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This page seems to talk about molecules containing peptide bonds, but there are other amides out there, like dimethylformamide HCON(CH3)2 or sulfonamides or tertiary amides. AxelBoldt 19:12 Jan 23, 2003 (UTC)

AxelBoldt is right, there is not enough information on the differant types of amides. This article just focus' on seconday amides. It should include information on primary and tertiary amides aswell. This would help clarify the differances between the peptide link and an amide. —Preceding unsigned comment added by (talk) 07:22, 15 June 2006

Also, I'm not so sure you can synthesize an amide from a carboxylic acid unless it is under enzymatic catalysis.

yes you can, you just have to heat it very hard. The ammonium salts of carboxylic acids on heating will give amides, if you heat them even harder with P2O5 then you get nitriles.Cadmium

I really think there should be more of a distinction between amides with a carbonyl group and amides such as lithium diisopropyl amide. I thought all amides had a carbonyl group until i ran across LDA. Eddietoran 19:23, 25 October 2006 (UTC)[reply]

Basicity: "the conjugate acid of an amide has a pKa around −0.5." "Conversely, under extremely acidic conditions, the carbonyl oxygen can become protonated with a pKa of roughly −1." Shouldn't those two pKa values be the same? — Preceding unsigned comment added by (talk) 05:18, 16 June 2017 (UTC)[reply]

H two zero[edit]

The removal of water under the reaction arrow, denoted -H2O, actually has a 0 (zero) instead of O (the letter for oxygen). Could whoever made the reaction scheme picture please fix this?— Preceding unsigned comment added by (talk) 04:39, 12 March 2007 (UTC)[reply]

done! V8rik 21:17, 13 March 2007 (UTC)[reply]

Amidation redirects here, but it's not really explained. (And I don't know enough to write about it myself.) MarcelM 17:15, 11 October 2007 (UTC)[reply]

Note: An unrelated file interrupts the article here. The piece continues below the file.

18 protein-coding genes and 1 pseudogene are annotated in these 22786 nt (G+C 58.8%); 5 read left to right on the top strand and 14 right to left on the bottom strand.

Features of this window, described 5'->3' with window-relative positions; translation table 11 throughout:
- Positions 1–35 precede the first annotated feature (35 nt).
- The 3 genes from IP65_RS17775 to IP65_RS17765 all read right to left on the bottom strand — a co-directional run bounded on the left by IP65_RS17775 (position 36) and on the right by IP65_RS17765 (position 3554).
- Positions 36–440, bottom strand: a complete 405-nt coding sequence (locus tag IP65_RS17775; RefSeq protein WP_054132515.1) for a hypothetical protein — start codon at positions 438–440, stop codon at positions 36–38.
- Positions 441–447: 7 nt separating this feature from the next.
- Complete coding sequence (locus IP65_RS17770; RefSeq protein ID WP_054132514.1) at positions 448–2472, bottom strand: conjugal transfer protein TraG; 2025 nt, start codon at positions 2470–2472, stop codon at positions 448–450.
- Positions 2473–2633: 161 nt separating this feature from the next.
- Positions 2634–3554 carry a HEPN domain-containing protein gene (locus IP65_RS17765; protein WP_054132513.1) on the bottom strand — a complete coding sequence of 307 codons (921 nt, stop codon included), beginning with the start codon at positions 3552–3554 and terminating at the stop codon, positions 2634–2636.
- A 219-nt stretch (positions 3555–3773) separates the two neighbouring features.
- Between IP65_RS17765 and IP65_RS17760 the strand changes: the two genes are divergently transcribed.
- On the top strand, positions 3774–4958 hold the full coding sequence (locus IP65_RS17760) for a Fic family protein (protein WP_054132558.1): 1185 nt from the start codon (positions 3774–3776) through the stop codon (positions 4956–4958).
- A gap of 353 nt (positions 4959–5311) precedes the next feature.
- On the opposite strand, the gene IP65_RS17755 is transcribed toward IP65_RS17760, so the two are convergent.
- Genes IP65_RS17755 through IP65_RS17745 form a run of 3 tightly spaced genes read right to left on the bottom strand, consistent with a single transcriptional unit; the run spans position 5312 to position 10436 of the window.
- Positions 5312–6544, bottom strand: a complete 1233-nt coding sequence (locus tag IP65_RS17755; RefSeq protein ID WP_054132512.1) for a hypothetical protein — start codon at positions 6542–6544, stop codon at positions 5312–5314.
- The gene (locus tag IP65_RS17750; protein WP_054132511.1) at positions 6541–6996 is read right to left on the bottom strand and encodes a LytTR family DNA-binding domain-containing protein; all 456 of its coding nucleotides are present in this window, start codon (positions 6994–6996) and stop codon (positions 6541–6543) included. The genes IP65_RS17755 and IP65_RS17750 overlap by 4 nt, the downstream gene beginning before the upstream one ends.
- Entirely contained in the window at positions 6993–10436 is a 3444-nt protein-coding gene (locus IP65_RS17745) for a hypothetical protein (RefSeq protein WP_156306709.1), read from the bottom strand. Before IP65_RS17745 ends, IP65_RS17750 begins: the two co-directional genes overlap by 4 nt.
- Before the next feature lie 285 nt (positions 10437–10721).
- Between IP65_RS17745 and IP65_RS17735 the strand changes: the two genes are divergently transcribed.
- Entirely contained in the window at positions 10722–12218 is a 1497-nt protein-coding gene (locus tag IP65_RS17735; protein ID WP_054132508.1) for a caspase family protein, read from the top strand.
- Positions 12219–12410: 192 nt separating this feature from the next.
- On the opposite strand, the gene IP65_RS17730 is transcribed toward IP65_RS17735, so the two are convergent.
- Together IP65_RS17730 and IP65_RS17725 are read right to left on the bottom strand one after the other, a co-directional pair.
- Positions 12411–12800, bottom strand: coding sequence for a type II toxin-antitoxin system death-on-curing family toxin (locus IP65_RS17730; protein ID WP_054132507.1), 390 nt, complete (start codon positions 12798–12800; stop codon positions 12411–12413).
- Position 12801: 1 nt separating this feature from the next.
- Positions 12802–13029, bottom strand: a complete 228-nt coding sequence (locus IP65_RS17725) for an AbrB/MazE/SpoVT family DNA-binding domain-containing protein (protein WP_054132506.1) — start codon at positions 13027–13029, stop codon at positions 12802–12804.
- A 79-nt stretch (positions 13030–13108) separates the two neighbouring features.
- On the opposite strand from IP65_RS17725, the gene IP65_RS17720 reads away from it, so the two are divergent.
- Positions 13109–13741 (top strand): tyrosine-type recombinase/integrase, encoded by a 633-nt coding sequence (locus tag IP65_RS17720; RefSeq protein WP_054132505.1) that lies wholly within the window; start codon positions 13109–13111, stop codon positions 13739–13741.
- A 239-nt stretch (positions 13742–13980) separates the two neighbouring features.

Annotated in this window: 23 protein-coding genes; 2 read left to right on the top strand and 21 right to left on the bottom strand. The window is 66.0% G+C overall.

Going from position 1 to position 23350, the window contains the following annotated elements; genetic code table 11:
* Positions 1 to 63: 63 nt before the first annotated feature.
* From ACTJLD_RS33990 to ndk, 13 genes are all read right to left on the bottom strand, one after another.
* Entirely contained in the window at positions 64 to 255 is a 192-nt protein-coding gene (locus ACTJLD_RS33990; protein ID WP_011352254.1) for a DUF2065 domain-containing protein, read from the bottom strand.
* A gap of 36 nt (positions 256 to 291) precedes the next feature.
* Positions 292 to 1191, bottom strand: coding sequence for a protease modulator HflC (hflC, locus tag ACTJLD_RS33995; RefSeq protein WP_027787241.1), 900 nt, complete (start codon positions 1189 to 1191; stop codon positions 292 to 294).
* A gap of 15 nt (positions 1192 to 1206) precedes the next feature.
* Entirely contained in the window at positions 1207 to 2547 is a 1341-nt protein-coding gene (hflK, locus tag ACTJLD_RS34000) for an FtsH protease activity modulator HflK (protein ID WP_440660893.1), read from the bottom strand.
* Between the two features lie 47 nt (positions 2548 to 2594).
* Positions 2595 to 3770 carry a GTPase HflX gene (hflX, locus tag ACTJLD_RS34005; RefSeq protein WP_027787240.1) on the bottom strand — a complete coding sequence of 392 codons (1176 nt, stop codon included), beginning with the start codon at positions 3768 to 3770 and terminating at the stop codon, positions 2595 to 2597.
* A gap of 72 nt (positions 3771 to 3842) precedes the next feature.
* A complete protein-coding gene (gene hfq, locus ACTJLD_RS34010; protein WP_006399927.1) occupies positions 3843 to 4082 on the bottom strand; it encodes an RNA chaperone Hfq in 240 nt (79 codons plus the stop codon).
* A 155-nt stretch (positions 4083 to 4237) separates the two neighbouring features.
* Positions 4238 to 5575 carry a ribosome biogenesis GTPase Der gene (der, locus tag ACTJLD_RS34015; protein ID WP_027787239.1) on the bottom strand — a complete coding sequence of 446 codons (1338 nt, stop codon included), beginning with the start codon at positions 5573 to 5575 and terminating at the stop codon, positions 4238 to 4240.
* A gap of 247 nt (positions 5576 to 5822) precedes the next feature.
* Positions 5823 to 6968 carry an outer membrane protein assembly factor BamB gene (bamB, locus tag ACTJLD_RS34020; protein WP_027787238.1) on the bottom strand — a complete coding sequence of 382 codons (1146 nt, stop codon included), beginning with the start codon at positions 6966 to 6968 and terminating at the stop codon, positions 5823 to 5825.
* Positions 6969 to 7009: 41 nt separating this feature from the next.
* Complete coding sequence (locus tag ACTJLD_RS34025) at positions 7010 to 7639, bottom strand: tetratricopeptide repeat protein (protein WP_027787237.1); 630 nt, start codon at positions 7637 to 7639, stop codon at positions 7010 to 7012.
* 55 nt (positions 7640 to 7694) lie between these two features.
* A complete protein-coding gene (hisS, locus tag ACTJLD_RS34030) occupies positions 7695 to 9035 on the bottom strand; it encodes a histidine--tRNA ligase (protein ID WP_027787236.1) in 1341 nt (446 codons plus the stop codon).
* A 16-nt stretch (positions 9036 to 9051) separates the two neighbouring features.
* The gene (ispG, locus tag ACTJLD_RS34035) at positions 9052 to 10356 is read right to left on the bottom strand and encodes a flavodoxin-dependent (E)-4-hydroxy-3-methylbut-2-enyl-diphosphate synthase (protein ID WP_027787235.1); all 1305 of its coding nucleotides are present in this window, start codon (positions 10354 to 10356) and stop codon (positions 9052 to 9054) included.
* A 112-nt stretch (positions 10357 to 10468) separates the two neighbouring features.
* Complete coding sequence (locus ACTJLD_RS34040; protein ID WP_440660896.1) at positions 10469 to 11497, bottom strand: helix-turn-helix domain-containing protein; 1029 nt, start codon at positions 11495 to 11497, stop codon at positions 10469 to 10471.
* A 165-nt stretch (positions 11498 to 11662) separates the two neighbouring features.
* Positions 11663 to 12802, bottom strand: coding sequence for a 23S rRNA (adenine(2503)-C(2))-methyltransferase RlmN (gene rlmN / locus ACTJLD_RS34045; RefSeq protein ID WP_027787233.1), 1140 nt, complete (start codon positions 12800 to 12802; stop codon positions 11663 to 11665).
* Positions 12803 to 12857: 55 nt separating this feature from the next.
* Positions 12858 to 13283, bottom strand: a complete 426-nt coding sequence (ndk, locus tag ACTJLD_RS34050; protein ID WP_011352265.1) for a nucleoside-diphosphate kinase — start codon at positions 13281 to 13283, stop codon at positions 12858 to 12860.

Facile amidation[edit]

As per the described direct amidation of carboxylic acid with amine in presence of catalyst (Rheuthenium based), there is a better and cheaper method reported in Org. Syn. 2005, which is also far more 'green'. This describes use of Boric acid in 5 mol% quantity, with azeotropically removing water. —Preceding unsigned comment added by Chinu687 (talkcontribs) 03:38, 14 May 2008 (UTC)[reply]

only organic?[edit]

I'm sure there are a lot of amides like sulfamide without any carbonyl function. Only amides from carboxylic acids are "organic". Sadorkan (talk) 15:20, 23 December 2011 (UTC)[reply]

Although the specific compound called sulfamide, H2N-SO2-NH2, is inorganic, there are other amides without a carbonyl group that contain carbon and are also organic. Yes, non-carbonyl amides (amides not of carboxylic origin) should be mentioned also in this article. H Padleckas (talk) 20:17, 19 March 2012 (UTC)[reply]

Main "amide" page should discuss all meanings, not only the one in organic chemistry[edit]

I second the above criticism, and I'm tagging this page as confusing. See more on my explanation for the same problem for "imide" page, the talk page at Talk:Imide#Main_.22imide.22_page_should_discuss_all_meanings.2C_not_only_the_one_in_organic_chemistry. (talk) 18:38, 19 March 2012 (UTC)[reply]